Abstract: Doppler CORALIE measurements of the solar-type stars HD141937, HD162020, HD168443 and HD202206 show Keplerian radial-velocity variations revealing the presence of 4 new companions with minimum masses close to the planet/brown-dwarf transition, namely with m_2sin(i) = 9.7, 14.4, 16.9, and 17.5 M_Jup, respectively. The orbits present fairly large eccentricities (0.22
Potential for Rabies Control through Dog Vaccination in Wildlife-Abundant Communities of Tanzania
Meagan C. Fitzpatrick ,Katie Hampson,Sarah Cleaveland,Lauren Ancel Meyers,Jeffrey P. Townsend,Alison P. Galvani
PLOS Neglected Tropical Diseases , 2012, DOI: 10.1371/journal.pntd.0001796
Abstract: Canine vaccination has been successful in controlling rabies in diverse settings worldwide. However, concerns remain that coverage levels which have previously been sufficient might be insufficient in systems where transmission occurs both between and within populations of domestic dogs and other carnivores. To evaluate the effectiveness of vaccination targeted at domestic dogs when wildlife also contributes to transmission, we applied a next-generation matrix model based on contract tracing data from the Ngorongoro and Serengeti Districts in northwest Tanzania. We calculated corresponding values of R0, and determined, for policy purposes, the probabilities that various annual vaccination targets would control the disease, taking into account the empirical uncertainty in our field data. We found that transition rate estimates and corresponding probabilities of vaccination-based control indicate that rabies transmission in this region is driven by transmission within domestic dogs. Different patterns of rabies transmission between the two districts exist, with wildlife playing a more important part in Ngorongoro and leading to higher recommended coverage levels in that district. Nonetheless, our findings indicate that an annual dog vaccination campaign achieving the WHO-recommended target of 70% will control rabies in both districts with a high level of certainty. Our results support the feasibility of controlling rabies in Tanzania through dog vaccination.
Impact of Ribosomal Modification on the Binding of the Antibiotic Telithromycin Using a Combined Grand Canonical Monte Carlo/Molecular Dynamics Simulation Approach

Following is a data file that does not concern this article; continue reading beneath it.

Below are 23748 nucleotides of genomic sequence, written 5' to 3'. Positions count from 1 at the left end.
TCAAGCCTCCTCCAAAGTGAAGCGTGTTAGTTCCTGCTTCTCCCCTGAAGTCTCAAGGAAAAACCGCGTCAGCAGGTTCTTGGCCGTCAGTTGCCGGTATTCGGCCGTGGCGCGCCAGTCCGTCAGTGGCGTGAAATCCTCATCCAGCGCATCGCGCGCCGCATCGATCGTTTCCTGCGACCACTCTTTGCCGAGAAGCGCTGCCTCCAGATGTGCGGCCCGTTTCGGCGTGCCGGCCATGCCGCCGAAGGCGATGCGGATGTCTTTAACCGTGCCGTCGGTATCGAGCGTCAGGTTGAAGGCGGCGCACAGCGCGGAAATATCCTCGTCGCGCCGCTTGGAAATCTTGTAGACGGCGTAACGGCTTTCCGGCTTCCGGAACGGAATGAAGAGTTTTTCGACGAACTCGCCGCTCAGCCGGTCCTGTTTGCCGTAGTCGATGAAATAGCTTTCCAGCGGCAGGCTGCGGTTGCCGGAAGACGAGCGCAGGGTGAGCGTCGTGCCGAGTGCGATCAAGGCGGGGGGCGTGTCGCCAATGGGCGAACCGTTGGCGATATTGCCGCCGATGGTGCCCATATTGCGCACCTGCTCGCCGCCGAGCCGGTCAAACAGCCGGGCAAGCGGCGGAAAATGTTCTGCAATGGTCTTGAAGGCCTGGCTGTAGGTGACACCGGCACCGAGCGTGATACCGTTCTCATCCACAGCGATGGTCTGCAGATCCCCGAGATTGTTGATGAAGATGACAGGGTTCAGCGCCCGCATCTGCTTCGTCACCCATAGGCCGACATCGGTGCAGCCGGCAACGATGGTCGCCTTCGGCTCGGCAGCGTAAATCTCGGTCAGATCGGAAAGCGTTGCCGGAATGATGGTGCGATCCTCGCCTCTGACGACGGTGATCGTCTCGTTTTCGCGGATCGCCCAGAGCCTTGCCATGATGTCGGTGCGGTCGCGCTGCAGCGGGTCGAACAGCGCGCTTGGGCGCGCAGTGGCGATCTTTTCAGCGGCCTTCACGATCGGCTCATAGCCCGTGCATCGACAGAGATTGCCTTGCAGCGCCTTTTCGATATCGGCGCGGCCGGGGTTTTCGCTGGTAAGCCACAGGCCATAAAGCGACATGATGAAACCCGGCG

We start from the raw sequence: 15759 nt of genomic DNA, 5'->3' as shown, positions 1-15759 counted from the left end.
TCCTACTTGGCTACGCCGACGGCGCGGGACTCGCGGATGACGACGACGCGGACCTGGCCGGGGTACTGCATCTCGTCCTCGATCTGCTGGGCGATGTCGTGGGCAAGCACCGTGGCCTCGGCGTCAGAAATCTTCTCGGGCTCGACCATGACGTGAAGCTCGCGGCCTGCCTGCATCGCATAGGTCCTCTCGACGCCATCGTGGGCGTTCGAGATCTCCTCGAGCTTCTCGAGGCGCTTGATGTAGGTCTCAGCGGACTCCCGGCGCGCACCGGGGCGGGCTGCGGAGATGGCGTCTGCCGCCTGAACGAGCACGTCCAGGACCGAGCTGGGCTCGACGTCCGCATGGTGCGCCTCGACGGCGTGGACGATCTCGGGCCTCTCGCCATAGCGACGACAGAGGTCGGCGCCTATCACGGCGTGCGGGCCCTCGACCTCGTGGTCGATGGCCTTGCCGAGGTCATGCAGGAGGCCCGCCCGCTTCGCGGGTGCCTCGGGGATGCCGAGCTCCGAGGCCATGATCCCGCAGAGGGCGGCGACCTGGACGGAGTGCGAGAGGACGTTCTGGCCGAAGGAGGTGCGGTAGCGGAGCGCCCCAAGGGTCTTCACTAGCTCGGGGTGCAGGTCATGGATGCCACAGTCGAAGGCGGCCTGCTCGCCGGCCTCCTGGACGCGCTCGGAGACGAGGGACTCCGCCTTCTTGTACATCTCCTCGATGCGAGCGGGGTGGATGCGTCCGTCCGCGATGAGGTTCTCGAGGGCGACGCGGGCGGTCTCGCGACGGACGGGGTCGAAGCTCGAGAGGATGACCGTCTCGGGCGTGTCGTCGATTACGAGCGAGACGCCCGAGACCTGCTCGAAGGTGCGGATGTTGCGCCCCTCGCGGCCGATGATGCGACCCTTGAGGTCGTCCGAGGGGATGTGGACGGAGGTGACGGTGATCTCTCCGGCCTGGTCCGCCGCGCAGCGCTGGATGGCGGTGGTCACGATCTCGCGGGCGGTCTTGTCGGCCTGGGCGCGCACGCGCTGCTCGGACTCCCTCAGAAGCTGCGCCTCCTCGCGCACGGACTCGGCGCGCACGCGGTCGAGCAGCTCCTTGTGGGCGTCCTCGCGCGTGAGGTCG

Meagan C. Small,Pedro Lopes,Rodrigo B. Andrade,Alexander D. MacKerell Jr
PLOS Computational Biology , 2013, DOI: 10.1371/journal.pcbi.1003113
Abstract: Resistance to macrolide antibiotics is conferred by mutation of A2058 to G or methylation by Erm methyltransferases of the exocyclic N6 of A2058 (E. coli numbering) that forms the macrolide binding site in the 50S subunit of the ribosome. Ketolides such as telithromycin mitigate A2058G resistance yet remain susceptible to Erm-based resistance. Molecular details associated with macrolide resistance due to the A2058G mutation and methylation at N6 of A2058 by Erm methyltransferases were investigated using empirical force field-based simulations. To address the buried nature of the macrolide binding site, the number of waters within the pocket was allowed to fluctuate via the use of a Grand Canonical Monte Carlo (GCMC) methodology. The GCMC water insertion/deletion steps were alternated with Molecular Dynamics (MD) simulations to allow for relaxation of the entire system. From this GCMC/MD approach information on the interactions between telithromycin and the 50S ribosome was obtained. In the wild-type (WT) ribosome, the 2′-OH to A2058 N1 hydrogen bond samples short distances with a higher probability, while the effectiveness of telithromycin against the A2058G mutation is explained by a rearrangement of the hydrogen bonding pattern of the 2′-OH to 2058 that maintains the overall antibiotic-ribosome interactions. In both the WT and A2058G mutation there is significant flexibility in telithromycin's imidazole-pyridine side chain (ARM), indicating that entropic effects contribute to the binding affinity. Methylated ribosomes show lower sampling of short 2′-OH to 2058 distances and also demonstrate enhanced G2057-A2058 stacking leading to disrupted A752-U2609 Watson-Crick (WC) interactions as well as hydrogen bonding between telithromycin's ARM and U2609. This information will be of utility in the rational design of novel macrolide analogs with improved activity against methylated A2058 ribosomes.